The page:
Sermon for Christmas Day – Years A B & C

This material was first published by Redemptorist Publications
and is included here with their permission.

Imagine you’re watching a television programme. It’s an episode of a popular “soap opera” you don’t normally watch. Although you’re not familiar with the characters or story lines you’re learning quite a lot from watching this one episode. You’re seeing most of the main characters and getting an idea of their personalities and relationships. You’re watching developments in the story lines: there’s a wedding being planned, someone’s moving house and there’s a dodgy business deal going on. By the end of the episode you’re interested enough to start watching regularly to see what happens. After a while you get to know the characters better. You learn some of the history behind the stories and how individuals and families relate to each other. You can join in conversations about the latest twist in the plots and speculate as to what happens next. It’s a harmless entertainment, a bit of escapism after a stressful day.

Today we hear the story of the first Christmas and in some ways it’s a bit like watching an episode of a long running drama with vivid characters, complicated relationships and strands of different stories weaving together to make the complete picture. The difference is that this is an episode in God’s eternal story and we’re characters in it. We’re not viewers, we’re involved as participants – and it’s not escapism – it’s for real.

This episode in God’s drama, is probably familiar to us. We know the characters:

  • Mary who willingly accepts God’s plan for her to bear His Son.
  • Joseph, a man of integrity and faith who marries Mary knowing she’s pregnant with a child that’s not his.
  • The baby, born to be a King but cradled in a manger since his parents couldn’t find a room to stay in.
  • The shepherds, told by a whole company of angels that, in the city of David, they will find a Saviour who is the Messiah, the Lord.

It’s a dramatic episode with many stories:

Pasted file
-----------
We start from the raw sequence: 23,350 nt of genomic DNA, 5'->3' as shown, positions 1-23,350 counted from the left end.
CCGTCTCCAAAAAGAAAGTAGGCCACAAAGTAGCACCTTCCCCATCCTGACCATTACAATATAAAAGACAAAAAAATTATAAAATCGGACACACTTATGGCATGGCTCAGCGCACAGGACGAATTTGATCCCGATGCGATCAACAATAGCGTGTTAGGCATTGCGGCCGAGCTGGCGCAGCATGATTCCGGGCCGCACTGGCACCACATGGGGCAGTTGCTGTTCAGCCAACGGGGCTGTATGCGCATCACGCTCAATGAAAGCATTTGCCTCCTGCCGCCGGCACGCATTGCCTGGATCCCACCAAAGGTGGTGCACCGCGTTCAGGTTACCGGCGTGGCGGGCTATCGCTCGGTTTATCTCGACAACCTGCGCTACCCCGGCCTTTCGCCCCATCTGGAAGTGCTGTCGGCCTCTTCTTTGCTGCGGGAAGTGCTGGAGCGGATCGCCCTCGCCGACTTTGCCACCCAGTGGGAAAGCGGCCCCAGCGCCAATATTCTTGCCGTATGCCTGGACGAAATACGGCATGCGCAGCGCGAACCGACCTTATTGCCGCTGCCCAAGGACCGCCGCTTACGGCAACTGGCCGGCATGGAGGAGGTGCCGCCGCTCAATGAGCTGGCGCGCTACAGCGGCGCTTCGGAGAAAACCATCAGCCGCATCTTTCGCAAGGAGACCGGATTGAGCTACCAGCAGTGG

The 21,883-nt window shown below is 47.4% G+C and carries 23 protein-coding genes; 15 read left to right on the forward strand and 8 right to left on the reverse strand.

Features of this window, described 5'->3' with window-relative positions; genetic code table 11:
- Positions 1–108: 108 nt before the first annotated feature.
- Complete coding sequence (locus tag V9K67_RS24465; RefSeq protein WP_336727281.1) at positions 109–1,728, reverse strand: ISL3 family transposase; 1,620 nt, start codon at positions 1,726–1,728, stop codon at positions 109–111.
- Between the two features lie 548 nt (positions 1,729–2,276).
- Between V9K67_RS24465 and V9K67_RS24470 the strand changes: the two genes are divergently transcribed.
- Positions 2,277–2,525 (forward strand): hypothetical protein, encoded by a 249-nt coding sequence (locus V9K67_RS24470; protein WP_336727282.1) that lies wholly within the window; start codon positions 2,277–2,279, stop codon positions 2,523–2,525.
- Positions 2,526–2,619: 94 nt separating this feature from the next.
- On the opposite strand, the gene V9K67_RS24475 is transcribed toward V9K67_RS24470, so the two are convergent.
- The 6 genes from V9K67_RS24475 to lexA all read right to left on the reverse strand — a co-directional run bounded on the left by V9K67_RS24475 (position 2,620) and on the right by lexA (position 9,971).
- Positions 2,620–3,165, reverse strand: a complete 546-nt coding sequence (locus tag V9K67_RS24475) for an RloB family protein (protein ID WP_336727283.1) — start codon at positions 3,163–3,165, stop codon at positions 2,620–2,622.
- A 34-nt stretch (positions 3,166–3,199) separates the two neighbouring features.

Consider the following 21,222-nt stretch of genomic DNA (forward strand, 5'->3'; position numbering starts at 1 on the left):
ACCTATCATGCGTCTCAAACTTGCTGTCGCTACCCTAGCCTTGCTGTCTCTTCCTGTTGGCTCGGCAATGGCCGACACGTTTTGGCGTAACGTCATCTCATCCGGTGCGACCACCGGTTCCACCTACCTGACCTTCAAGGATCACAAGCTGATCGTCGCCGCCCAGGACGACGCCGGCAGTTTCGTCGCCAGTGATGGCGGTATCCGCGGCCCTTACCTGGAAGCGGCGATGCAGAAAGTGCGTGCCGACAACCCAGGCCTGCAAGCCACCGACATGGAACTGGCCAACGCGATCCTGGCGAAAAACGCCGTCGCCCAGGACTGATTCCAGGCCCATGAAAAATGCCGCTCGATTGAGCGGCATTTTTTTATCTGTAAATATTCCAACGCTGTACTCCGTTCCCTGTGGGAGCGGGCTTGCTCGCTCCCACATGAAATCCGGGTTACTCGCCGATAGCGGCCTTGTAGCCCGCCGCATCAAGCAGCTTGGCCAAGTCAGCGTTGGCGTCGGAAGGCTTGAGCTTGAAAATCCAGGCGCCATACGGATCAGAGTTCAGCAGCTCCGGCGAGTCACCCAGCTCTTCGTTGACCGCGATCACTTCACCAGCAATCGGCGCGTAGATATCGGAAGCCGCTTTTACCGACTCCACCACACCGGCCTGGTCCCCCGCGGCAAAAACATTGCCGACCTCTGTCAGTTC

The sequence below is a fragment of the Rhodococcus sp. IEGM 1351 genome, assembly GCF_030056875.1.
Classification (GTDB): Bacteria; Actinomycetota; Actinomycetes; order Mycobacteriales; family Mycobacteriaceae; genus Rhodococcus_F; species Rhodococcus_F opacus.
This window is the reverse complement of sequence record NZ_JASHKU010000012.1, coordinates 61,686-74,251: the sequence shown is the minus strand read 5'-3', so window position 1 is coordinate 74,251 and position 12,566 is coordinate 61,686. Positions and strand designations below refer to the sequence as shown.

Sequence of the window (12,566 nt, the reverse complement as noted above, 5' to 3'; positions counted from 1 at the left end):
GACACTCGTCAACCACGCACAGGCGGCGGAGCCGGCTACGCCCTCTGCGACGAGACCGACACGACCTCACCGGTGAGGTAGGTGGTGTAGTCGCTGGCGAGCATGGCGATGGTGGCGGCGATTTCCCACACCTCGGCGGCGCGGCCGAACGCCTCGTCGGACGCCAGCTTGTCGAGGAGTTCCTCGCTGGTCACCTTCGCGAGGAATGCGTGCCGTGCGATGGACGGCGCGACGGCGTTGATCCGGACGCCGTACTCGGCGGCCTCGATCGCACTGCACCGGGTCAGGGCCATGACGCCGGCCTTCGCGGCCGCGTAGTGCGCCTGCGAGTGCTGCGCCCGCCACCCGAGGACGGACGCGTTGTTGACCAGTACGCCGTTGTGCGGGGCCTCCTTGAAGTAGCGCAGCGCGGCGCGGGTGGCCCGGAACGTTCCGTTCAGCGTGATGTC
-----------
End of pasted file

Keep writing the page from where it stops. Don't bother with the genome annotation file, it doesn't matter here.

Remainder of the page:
• the people of an occupied country being made to travel for registration by the occupying authorities;
  • the arrival of a heavily pregnant woman in the crowded town; the birth of a baby;
  • angels in the sky and amazed shepherds spreading the story of what they had heard and seen.

What we witness in this familiar story is none other than God coming to be a human being alongside us and we can continue to witness the unfolding of this story. In Jesus, we’ll see God sharing in all the experiences of human life, good and bad. We’ll see God’s love openly demonstrated, his healing power at work and even his willingness to die upon the cross rather than compromise the love that is born today. And, above all, we’ll see the triumph of love over death when Jesus is raised from the dead into new and eternal life.

What about our part in all this? We have all come to this Christmas day by different routes and with different experiences behind us. We’ll go forward from today in separate ways to face varied futures.

But has this episode in God’s great story made us want to know more about the characters, their history and what happens next? It’s an important question because we’re not spectators of this drama. We’re the people this baby was born for. We’re the people this baby grew up to heal, to teach and to make whole. We’re the people this baby grew up to die for and we’re the people who bear witness to his resurrection into new life.

Perhaps we’re already playing the part that God has called us to play. Perhaps we’re still just watching but interested enough to want to be more involved and to know more. Each year the church celebrates Christmas but throughout each year the church also tells again the story which goes back in time to the creation of all things and looks ahead to the future when God’s kingdom is established on earth. Maybe this is the year when we want to renew our commitment, or make a new commitment, to be among the people who gather week by week to hear more of the story and to share their experiences of being part of it.

Whoever we are and wherever we come from, we will receive a welcome at the manger from our risen Lord, Jesus Christ, who is born to set us free and to bring us into his eternal resurrection life.


1. The story of the birth of Jesus is set in the context of other stories. There are the stories of all the people involved and the great story of God’s redeeming work within his creation.

2. We are part of this story which continues to unfold.

3. We can chose to respond to the story by becoming involved in it and playing our part in bringing about the fulfilment of God’s purposes.